More Info on the Americans with Disabilities Act
The ADA ensures all job seekers have a fair shot in the hiring process. In summary, the law states employers must:
- Modify a job application so qualified, disabled applicants are eligible for consideration.
- Enable the employee to perform job duties with physical modifications to the workspace that do not cause undue hardships on the business.
- Provide equal employment benefits to those with disabilities.
When questioned about your ability to perform the duties of a job with or without reasonable accommodations, it helps to review this law and understand your rights as an applicant. Also, check the requirements of any position to be sure it falls within your abilities. Be truthful yet reasonable when discussing accommodations in job interviews.
Most of the comments above seem to be people replying to this information as though the person who wrote it is offering them a job. Silas, however, brought up a good point about being hearing impaired. It gives a good example of what an employer would need to know before taking the interview any further.
A good example would also be someone who has back/neck problems that are made worse by sitting and/or standing for extended periods of time. In the case of a cashier, the employer should reasonably be able to provide a seat of some kind for a person who can’t remain standing for a long time. For someone who cannot stand OR sit for long periods of time, a lot of employers may find that something that would be unreasonable to accommodate, as they would likely have to give the person frequent breaks (and most hourly wage places that I’ve experienced count breaks as still being on the clock). Most employers would not think it reasonable to pay someone for a full day of work when they had to take a great deal of on the clock breaks to recuperate throughout the work day, so prepare for that.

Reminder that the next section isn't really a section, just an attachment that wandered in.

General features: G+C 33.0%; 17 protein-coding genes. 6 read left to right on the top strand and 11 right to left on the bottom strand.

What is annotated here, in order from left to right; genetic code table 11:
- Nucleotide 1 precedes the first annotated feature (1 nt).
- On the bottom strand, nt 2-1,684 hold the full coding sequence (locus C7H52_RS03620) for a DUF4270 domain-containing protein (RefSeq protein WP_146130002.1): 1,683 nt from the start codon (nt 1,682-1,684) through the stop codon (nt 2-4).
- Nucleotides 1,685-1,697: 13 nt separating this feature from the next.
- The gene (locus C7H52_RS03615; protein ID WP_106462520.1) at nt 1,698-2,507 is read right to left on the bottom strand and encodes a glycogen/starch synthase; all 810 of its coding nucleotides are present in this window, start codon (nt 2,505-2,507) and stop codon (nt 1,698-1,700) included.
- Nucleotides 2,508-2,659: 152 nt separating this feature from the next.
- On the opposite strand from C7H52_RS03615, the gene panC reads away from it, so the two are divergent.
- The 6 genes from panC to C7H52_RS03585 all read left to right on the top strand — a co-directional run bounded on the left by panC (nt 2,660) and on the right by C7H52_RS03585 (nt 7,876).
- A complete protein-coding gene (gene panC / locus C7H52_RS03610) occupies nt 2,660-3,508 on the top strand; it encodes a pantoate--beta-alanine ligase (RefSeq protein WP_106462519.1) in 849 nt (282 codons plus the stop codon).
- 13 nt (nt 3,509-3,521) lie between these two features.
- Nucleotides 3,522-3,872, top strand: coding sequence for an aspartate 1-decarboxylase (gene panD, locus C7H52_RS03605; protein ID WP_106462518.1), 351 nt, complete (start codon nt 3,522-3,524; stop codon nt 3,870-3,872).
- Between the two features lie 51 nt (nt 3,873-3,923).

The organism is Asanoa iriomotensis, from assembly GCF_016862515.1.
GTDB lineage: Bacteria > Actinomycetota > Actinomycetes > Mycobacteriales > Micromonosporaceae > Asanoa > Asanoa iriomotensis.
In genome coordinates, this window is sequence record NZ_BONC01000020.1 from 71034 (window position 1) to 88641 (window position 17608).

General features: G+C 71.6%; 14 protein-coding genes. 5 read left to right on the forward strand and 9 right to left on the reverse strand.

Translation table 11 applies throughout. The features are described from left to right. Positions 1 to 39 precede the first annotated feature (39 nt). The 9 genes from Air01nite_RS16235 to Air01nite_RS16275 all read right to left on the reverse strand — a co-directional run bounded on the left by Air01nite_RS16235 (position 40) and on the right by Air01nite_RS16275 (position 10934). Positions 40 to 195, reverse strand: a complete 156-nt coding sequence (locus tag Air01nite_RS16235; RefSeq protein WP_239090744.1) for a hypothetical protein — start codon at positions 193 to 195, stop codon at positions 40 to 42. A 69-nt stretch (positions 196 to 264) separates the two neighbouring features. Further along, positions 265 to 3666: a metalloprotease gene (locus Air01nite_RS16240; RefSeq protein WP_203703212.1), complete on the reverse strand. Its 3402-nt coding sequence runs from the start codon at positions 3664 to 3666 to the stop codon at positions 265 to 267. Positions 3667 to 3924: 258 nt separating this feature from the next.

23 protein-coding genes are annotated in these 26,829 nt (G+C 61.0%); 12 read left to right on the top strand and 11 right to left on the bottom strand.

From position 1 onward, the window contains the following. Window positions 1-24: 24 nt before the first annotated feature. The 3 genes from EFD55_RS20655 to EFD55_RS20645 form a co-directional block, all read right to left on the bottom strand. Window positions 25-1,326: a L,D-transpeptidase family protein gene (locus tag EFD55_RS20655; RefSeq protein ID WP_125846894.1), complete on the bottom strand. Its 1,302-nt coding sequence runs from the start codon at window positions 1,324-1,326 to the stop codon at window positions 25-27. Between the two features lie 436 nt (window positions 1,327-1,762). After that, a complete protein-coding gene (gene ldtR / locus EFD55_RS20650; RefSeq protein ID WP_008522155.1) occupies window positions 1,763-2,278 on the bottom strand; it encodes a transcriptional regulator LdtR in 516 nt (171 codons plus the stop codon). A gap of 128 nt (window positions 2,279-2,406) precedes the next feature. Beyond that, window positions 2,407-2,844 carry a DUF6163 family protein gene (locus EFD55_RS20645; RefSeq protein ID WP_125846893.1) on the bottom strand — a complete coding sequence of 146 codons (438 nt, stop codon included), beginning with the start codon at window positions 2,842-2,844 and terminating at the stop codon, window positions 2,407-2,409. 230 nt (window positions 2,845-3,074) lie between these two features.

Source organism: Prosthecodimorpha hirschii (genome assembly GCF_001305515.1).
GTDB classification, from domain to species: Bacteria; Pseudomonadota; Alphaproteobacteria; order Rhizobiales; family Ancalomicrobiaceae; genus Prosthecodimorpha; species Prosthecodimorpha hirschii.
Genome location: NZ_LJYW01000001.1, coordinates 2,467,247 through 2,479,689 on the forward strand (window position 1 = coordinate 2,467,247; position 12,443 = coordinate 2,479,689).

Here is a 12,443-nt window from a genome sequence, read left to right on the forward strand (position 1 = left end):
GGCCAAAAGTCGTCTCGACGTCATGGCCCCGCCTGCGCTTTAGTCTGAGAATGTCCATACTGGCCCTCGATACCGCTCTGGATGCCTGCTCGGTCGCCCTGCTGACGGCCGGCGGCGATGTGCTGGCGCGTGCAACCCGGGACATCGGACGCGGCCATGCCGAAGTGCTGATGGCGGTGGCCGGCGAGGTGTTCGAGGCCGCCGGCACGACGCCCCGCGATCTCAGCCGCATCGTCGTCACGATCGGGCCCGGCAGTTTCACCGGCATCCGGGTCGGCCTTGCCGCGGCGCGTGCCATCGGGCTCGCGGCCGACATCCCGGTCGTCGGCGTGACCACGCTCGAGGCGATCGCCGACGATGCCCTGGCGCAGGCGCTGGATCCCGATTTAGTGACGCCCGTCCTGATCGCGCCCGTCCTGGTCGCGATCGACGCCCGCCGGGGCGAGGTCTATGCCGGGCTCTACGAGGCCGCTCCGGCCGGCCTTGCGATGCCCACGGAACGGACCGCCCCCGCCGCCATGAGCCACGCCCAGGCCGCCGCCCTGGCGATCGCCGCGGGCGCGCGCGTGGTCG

Many employers think that it is unreasonable to have an employee with a disability that requires them to take more than a couple of days off work each month. Most employers I’ve had experience with even have rules that they won’t tolerate more than one day of missed work a month unless in extreme cases, like an emergency that required immediate medical attention. Any such emergency would have to be proven with a letter from a doctor, and in cases like with AT&T, you have to take forms to your doctor to fill out stating what the nature of the emergency was so that AT&T can determine whether or not they will excuse your absence. Be prepared to let an employer know if you require days off for things like, for example, extreme and/or frequent migraines that would prevent you from doing any work while the migraine is affecting you. In my case, migraines may last for 2-4 days, but could be only for half of the day. Still, while it’s going on, I’m pretty useless even around the house.
Think about what limitations you have for your specific disability and consider what you would definitely need as an accommodation from the employer in order to perform at your best. As this article states, do not try to hide what limitations you have, as bringing them up after being hired and expecting the employer to provide for those limitations will likely not work to your benefit. Let the employer know everything that they need to know beforehand, and if you are denied employment and are positive that the reason is because of your disability, consider seeking legal advice so that you know for sure if your denied accommodations were reasonable or not, as your rights may have been violated if they were reasonable.